My diet became even more intense in the week before the competition. I basically had only boiled chicken (to avoid excess salt), asparagus (which helps you debloat), a bit of sweet potato, and some avocado. By the morning of the show, I was only allowed pancakes (said to help puff up my muscles) and small sips of water (since too much liquid would hinder my muscle definition).

At the competition itself, I felt pretty proud of what I'd achieved physically. Everyone I met was great and there was such a buzz in the air. But even though I had made all these aesthetic changes, I still didn't feel happy. All those problems that I'd been ignoring were still there.

Discovering Real Happiness

It's when the competition finished that my real work started. I was a part-time personal trainer in Dubai at the time, but I soon realized what had been missing from my training to have the "perfect body." I started to realize that fitness was far from the whole picture, so I trained to become a health coach. I learned that real health and wellness have to do with how you feel inside. The physical, aesthetic bit is only a fraction of a much larger scope.

During this time I also decided to enroll in a 10-week program to study yoga in India. I found myself living in a tiny room, eating simple vegetarian food, doing yoga a few times a day-and I was the happiest I had been in years. It helped me see that I didn't need a lot of clothes or fancy cars to be happy. I was the most content surrounded by a community of like-minded people, being physically active and doing something I loved.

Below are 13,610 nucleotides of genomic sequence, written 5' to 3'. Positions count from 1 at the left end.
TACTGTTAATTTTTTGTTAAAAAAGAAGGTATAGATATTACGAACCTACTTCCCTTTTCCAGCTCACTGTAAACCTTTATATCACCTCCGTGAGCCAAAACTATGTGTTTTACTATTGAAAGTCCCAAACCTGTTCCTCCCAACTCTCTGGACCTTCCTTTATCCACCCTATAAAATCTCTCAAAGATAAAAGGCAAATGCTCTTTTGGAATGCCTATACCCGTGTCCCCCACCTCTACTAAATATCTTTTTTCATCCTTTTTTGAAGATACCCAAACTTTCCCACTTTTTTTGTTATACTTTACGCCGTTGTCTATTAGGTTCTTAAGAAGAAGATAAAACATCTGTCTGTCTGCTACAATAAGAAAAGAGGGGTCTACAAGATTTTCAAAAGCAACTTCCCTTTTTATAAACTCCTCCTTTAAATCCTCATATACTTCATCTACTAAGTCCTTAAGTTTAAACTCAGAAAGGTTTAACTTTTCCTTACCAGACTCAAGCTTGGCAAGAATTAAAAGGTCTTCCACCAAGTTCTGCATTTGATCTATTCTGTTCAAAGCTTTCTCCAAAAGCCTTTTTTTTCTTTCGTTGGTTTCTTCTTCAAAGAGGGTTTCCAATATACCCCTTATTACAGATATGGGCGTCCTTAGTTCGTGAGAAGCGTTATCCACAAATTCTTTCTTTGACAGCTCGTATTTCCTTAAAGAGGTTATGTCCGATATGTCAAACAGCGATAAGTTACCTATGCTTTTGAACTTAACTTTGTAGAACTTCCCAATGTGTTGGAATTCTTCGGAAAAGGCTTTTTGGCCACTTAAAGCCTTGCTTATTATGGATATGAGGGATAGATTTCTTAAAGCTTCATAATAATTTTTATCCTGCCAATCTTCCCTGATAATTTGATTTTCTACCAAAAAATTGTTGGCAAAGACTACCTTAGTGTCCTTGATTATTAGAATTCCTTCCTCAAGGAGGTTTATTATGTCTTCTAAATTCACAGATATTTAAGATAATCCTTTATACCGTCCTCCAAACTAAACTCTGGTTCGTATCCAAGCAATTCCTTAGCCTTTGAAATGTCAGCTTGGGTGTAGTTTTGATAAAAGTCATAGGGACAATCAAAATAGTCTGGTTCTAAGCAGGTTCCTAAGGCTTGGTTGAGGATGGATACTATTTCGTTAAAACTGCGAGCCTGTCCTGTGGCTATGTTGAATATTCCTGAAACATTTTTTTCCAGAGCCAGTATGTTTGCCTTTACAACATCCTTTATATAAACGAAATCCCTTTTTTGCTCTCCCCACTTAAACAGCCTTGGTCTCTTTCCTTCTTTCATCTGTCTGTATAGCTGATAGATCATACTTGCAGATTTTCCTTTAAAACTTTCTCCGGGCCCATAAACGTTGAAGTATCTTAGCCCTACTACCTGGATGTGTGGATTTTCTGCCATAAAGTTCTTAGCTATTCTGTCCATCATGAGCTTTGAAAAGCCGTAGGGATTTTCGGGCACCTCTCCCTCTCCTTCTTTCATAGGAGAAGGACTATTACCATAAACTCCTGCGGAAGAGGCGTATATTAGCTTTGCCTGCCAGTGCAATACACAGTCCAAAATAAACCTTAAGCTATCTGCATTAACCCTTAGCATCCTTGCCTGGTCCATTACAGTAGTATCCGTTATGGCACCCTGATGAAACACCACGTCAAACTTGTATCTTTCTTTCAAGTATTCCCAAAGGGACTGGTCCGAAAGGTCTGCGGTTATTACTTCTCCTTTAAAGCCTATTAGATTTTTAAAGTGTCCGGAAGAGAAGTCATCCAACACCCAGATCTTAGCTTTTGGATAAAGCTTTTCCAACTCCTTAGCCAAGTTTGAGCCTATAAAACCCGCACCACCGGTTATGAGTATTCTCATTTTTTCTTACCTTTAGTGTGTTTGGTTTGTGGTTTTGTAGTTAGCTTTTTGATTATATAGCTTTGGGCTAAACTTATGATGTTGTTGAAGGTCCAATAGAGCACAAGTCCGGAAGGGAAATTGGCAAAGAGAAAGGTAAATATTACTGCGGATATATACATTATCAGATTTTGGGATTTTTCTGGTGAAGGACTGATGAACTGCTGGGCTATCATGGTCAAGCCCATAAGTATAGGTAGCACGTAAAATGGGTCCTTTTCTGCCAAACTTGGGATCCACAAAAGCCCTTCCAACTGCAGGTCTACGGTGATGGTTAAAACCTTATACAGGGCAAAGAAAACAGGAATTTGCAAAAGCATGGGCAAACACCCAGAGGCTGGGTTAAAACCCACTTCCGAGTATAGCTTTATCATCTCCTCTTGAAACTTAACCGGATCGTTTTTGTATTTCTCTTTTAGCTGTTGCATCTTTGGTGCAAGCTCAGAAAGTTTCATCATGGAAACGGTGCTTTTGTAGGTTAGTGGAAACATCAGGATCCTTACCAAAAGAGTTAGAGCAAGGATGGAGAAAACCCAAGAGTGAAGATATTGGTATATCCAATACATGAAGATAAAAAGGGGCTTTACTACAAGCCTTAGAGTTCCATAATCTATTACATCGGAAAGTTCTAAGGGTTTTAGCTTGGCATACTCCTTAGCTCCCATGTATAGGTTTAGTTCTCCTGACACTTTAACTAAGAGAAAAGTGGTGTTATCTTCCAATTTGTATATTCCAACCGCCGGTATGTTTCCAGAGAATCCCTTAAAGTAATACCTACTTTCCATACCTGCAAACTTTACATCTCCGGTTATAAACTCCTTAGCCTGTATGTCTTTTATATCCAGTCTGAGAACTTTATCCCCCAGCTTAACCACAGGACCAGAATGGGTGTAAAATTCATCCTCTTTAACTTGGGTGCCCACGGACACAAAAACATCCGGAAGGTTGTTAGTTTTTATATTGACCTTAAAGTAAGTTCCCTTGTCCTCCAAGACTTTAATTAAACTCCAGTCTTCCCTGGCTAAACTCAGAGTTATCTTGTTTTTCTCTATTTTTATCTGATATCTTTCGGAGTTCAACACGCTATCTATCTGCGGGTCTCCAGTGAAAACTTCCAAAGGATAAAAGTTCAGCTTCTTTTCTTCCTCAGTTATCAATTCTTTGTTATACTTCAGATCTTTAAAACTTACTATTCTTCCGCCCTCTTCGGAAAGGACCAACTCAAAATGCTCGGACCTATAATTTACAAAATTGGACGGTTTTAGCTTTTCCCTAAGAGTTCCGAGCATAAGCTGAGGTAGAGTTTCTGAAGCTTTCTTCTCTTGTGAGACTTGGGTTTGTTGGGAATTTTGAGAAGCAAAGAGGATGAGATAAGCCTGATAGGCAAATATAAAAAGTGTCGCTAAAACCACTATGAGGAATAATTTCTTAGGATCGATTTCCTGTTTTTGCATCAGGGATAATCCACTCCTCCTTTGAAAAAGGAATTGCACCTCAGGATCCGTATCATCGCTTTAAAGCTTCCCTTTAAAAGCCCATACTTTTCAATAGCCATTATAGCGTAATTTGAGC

Regaining and Reimagining My Life

Through yoga and health coaching, I found my truth: All I needed was the outdoors, a simple life, fitness, and a community. So I shaped my world around this. I came back to Dubai and made some radical changes. I sold a lot of my stuff, quit my corporate job, let go of my relationship, and moved to Thailand with just one suitcase. It was a terrifying life shift, but it felt right. Today, I live and work at a wellness retreat called Phuket Cleanse. People come here for fitness, clean eating, meditation, and life transformations, and I get to help them through the journey. Every day I feel so happy and so aligned with who I really am.

When I talk to women about health, I try to understand what's driving them. Why do they want to achieve that "perfect body"? What's the motivation? So much of what we feel inside is reflected onto our food and our fitness. I try to help people set boundaries-a struggle I know all too well. What makes someone feel good? What are their values and how can they become aligned? What really, truly makes them happy?

My body has changed since my bikini competition. I'm definitely not as "cut" or chiseled, but I don't mind. I do yoga, weight train, and hike, but never if I'm exhausted or if I simply don't want to. Now, I focus on being healthier and stronger, not looking a certain way. My diet has relaxed. I love my cooked rice and sweet potatoes, and if I want a piece of cake, I eat it. I'm healthier and stronger than I've ever been. Now when I see myself, I feel sexy, beautiful, and above all, truly happy.